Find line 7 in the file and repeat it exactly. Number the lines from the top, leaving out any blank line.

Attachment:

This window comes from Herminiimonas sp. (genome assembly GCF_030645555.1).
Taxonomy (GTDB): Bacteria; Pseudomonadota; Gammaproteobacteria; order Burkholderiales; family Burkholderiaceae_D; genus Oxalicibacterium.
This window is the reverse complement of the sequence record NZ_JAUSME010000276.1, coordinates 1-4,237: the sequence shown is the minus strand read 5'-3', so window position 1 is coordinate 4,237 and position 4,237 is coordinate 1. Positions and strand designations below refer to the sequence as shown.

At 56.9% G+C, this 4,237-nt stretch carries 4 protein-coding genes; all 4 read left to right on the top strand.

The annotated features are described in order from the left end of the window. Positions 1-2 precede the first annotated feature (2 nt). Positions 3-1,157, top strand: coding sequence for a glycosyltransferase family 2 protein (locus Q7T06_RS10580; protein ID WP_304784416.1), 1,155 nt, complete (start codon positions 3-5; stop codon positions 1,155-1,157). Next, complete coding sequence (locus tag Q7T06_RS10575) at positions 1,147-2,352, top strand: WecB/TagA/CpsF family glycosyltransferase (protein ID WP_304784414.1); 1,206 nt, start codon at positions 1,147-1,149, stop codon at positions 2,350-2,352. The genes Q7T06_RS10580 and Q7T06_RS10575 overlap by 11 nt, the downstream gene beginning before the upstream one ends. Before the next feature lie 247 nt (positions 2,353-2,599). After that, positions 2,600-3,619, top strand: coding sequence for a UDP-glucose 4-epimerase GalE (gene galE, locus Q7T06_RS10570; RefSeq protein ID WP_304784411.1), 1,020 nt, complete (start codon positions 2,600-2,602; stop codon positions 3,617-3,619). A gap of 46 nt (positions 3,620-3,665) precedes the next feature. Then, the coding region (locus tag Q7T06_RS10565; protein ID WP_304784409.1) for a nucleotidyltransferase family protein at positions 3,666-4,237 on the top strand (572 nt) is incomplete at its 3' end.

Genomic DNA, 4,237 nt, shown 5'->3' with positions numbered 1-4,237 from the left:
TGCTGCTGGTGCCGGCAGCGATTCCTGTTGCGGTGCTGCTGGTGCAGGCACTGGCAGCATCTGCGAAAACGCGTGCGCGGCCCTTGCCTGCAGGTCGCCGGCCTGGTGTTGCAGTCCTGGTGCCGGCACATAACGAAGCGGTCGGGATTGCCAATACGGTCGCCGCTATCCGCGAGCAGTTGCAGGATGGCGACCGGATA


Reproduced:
TGCTGCTGGTGCCGGCAGCGATTCCTGTTGCGGTGCTGCTGGTGCAGGCACTGGCAGCATCTGCGAAAACGCGTGCGCGGCCCTTGCCTGCAGGTCGCCGGCCTGGTGTTGCAGTCCTGGTGCCGGCACATAACGAAGCGGTCGGGATTGCCAATACGGTCGCCGCTATCCGCGAGCAGTTGCAGGATGGCGACCGGATA